Those who long to see teachers fired based on student test scores must have been happy last week in Tennessee. Four teachers were fired based on the state’s evaluation system. Is it valid? Is it reliable? Were they fired for teaching in high poverty schools? Did the state or the district provide them with support?
Audrey Amrein Beardsley blogged about this termination process in Tennessee here. (The number fired went from five to four after she wrote about it.)
“It’s not to say these teachers were not were indeed the lowest performing; maybe they were. But I for one would love to talk to these teachers and take a look at their actual data, EVAAS and observational data included. Based on prior experiences working with such individuals, there may be more to this than what it seems. Hence, if anybody knows these folks, do let them know I’d like to better understand their stories.
“Otherwise, all of this effort to ultimately attempt to terminate five of a total 5,685 certified teachers in the district (0.09%) seems awfully inefficient, and costly, and quite frankly absurd given this is a “new and improved” system meant to be much better than a prior system that likely yielded a similar termination rate, not including, however, those who left voluntarily prior.”
A lawsuit seems inevitable.
Two board members were outspokenly critical:
“If the firings are approved then [after independent review], the group of teachers will become the first to lose their jobs under Metro’s new system that relies on state teacher evaluation to dismiss teachers deemed low-performing.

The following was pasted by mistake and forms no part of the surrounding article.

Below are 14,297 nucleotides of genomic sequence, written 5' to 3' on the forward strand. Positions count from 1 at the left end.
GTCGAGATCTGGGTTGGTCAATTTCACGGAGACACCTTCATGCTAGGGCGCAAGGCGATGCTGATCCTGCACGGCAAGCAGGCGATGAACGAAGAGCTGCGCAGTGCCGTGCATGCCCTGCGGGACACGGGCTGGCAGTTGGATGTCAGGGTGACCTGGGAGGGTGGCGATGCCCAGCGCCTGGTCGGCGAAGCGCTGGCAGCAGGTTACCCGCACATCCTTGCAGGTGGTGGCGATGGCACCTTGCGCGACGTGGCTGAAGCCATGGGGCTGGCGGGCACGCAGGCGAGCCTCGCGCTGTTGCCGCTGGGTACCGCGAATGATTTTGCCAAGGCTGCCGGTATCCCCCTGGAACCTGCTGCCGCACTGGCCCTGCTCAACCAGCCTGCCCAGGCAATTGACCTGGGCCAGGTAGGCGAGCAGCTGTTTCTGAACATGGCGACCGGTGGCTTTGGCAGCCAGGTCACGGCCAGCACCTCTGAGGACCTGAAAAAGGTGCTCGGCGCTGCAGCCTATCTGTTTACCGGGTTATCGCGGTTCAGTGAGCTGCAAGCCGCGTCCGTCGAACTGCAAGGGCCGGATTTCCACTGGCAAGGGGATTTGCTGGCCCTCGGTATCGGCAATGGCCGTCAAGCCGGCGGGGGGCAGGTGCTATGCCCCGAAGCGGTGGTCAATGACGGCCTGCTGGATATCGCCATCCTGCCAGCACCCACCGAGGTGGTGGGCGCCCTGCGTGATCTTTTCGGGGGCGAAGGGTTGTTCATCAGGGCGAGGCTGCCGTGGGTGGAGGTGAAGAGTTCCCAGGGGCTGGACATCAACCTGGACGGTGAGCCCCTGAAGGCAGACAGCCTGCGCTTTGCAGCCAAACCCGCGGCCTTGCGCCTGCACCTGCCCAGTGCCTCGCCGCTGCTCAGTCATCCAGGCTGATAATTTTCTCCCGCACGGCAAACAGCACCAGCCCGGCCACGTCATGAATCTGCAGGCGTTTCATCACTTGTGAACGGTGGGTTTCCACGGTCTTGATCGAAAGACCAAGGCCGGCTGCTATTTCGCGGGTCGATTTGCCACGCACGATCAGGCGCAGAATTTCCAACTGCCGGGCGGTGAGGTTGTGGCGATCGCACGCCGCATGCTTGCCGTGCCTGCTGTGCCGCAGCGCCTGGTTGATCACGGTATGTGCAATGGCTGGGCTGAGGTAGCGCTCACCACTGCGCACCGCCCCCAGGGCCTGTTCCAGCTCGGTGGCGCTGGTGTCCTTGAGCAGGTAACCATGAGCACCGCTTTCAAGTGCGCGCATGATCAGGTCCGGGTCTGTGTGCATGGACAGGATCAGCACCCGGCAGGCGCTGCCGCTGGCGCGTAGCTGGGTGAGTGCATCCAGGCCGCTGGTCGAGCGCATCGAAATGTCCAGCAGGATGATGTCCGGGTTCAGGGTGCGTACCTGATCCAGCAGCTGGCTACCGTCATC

[Superintendent Jesse] Register, in pushing firings that state law authorizes, has said that all students deserve excellent teachers. But evaluations continue to be debated in Tennessee four years after their implementation
“If we have bad teachers in the classroom, I fully agree that we need to get them out of the classroom,” said board member Amy Frogge, who voted against certifying the teachers of each. “The problem is, I’m not sure we’re using a fair measure to do that.”
“Two of the teachers who face termination are at Neely’s Bend Middle School, another is at Madison Middle School and the fourth is at Bellshire Elementary School.
“Teacher evaluations in Tennessee, known as the Tennessee Education Acceleration model, have faced criticism particularly for their use of student gains on tests measured through value-added data. This compares student scores to projections and comprises 35 percent of an overall evaluation score. Qualitative in-class observations by principals account for an additional 50 percent. The remaining 15 percent is based on other student achievement metrics.
“The board’s Will Pinkston, a frequent critic of Register, objected to the board being asked to take up the votes after receiving details about the situations of each teacher only days before.
“I do not trust this process or the people behind it,” said Pinkston, who made four unsuccessful motions to defer voting on the charges.
“If mass teacher dismissals are going to be the new normal, then let’s do it right, not scramble to get information to meet some arbitrary deadline.”